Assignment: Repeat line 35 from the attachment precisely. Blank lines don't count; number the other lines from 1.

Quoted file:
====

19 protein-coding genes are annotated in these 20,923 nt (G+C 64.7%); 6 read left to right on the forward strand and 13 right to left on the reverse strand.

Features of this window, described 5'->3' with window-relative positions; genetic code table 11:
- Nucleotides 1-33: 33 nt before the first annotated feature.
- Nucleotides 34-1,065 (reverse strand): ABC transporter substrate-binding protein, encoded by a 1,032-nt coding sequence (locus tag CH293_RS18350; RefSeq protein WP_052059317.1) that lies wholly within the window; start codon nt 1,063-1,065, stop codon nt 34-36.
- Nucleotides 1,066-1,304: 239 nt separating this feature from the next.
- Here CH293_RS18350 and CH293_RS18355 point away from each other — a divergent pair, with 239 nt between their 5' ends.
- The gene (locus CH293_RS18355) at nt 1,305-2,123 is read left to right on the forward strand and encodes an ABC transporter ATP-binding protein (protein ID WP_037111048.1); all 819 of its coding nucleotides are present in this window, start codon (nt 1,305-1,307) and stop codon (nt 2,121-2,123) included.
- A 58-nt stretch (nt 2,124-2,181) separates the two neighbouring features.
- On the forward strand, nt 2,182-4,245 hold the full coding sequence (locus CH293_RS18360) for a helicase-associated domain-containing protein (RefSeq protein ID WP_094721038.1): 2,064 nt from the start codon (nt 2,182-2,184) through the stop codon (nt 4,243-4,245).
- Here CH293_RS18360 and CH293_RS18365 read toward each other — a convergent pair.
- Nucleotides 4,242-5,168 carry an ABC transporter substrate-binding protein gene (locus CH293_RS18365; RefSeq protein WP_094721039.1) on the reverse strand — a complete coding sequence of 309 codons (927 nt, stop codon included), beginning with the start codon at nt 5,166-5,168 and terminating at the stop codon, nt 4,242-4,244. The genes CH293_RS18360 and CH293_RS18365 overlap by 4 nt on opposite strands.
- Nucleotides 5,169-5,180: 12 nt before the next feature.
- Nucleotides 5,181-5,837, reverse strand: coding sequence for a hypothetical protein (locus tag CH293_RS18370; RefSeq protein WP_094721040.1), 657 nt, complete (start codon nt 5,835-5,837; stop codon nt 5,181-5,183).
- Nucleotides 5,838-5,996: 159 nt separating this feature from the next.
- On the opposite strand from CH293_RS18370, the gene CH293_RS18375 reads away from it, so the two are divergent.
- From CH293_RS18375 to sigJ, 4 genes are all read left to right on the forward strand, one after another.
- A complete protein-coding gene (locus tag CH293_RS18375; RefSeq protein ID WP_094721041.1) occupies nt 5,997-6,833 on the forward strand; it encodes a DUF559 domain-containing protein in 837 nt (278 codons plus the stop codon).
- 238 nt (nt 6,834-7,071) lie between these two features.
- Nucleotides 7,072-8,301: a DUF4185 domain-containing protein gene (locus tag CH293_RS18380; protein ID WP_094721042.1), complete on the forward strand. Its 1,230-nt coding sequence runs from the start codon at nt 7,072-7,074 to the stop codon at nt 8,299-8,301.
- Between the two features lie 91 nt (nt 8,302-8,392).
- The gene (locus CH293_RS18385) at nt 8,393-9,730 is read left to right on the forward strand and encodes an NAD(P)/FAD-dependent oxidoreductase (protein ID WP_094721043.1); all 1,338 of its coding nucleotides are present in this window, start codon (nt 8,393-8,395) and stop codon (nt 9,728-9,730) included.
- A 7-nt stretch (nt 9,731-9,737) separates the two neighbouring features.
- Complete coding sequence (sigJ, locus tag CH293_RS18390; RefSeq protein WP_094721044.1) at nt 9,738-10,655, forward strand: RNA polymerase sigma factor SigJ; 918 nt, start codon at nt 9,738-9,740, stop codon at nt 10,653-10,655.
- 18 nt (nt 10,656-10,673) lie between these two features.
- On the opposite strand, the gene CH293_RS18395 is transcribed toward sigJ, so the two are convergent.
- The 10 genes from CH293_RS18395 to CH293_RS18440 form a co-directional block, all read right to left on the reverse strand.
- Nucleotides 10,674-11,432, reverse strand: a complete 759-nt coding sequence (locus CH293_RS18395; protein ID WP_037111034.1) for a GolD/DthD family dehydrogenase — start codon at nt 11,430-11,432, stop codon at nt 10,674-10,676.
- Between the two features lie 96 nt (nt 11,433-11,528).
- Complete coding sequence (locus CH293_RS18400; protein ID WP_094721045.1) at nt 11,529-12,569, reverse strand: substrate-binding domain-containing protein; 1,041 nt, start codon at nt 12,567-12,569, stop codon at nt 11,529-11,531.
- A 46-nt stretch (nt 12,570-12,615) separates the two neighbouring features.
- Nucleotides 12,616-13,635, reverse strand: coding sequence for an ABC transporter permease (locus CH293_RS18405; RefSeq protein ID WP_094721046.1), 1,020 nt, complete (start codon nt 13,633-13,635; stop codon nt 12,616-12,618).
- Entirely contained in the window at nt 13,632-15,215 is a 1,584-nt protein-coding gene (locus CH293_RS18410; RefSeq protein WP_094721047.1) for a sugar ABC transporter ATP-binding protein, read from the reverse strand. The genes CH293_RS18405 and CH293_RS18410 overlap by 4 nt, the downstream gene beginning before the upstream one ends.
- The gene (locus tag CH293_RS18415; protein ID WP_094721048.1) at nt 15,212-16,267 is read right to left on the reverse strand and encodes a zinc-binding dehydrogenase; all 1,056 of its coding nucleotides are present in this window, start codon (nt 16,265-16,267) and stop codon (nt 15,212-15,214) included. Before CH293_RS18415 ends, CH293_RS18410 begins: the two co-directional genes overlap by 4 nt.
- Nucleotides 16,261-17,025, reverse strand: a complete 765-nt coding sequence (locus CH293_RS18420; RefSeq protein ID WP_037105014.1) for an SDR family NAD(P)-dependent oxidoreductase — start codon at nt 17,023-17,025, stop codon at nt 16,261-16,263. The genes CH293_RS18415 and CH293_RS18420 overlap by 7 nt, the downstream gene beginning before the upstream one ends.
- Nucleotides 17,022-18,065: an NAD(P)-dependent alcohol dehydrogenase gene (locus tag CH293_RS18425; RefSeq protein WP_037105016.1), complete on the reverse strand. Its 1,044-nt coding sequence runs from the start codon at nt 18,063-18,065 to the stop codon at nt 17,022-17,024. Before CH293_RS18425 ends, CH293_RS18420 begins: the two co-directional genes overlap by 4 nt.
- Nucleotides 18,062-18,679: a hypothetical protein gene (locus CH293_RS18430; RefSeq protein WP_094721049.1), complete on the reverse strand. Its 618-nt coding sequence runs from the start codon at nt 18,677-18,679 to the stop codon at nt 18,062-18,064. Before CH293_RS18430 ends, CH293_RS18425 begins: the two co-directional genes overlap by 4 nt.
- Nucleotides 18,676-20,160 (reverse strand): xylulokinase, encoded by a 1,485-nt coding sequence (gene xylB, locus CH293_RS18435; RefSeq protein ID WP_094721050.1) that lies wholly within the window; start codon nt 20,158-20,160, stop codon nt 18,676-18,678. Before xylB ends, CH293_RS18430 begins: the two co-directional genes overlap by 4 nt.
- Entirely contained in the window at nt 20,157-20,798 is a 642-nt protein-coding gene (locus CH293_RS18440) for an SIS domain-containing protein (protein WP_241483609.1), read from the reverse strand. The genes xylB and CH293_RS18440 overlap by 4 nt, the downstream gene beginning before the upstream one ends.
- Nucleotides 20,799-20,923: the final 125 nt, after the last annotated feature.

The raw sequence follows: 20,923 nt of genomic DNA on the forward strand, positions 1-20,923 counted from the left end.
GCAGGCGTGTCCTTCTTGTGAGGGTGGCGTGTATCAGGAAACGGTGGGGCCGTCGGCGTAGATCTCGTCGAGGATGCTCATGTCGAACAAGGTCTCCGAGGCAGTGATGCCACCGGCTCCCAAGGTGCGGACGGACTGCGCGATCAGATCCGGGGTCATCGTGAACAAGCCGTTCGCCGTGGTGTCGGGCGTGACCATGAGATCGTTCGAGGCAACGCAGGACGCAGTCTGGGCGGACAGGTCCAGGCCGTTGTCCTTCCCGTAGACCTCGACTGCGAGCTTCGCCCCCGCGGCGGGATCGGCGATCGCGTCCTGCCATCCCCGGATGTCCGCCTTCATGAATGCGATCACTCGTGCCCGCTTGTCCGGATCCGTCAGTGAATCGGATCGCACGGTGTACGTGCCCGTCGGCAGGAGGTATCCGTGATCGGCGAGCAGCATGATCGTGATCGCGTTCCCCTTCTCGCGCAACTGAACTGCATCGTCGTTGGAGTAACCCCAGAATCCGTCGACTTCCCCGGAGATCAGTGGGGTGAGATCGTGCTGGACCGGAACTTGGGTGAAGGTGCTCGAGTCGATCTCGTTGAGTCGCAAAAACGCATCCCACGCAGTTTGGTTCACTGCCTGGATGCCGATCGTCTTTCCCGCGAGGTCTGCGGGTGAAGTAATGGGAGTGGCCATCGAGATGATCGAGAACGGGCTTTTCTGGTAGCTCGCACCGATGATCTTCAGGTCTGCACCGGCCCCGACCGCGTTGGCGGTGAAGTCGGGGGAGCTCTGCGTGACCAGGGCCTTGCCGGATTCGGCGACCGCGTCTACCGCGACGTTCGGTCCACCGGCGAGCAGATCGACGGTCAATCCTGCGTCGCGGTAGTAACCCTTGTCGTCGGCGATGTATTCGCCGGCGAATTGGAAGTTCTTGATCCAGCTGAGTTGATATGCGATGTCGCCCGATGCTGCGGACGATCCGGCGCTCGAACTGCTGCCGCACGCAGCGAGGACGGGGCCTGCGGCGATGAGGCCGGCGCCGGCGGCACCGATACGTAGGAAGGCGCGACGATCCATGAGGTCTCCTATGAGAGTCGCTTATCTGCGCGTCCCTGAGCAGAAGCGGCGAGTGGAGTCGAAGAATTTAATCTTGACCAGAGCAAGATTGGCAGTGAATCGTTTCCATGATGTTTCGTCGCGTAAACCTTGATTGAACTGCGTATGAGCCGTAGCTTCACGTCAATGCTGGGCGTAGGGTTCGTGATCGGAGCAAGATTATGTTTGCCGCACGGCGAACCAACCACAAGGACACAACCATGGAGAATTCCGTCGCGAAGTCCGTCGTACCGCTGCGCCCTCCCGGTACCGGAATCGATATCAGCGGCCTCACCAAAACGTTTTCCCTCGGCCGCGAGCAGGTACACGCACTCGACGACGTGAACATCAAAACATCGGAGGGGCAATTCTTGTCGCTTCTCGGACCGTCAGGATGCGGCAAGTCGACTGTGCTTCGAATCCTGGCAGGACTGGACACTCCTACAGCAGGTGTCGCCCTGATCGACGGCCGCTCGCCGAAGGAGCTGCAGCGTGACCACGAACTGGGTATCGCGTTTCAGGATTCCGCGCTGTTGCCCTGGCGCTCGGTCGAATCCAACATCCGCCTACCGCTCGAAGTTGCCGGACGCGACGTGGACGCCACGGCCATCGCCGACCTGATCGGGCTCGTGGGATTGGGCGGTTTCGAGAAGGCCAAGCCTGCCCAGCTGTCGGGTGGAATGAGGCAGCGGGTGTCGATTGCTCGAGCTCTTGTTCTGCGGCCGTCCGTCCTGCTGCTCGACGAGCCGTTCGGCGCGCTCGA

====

- Nucleotides 17,022-18,065: an NAD(P)-dependent alcohol dehydrogenase gene (locus tag CH293_RS18425; RefSeq protein WP_037105016.1), complete on the reverse strand. Its 1,044-nt coding sequence runs from the start codon at nt 18,063-18,065 to the stop codon at nt 17,022-17,024. Before CH293_RS18425 ends, CH293_RS18420 begins: the two co-directional genes overlap by 4 nt.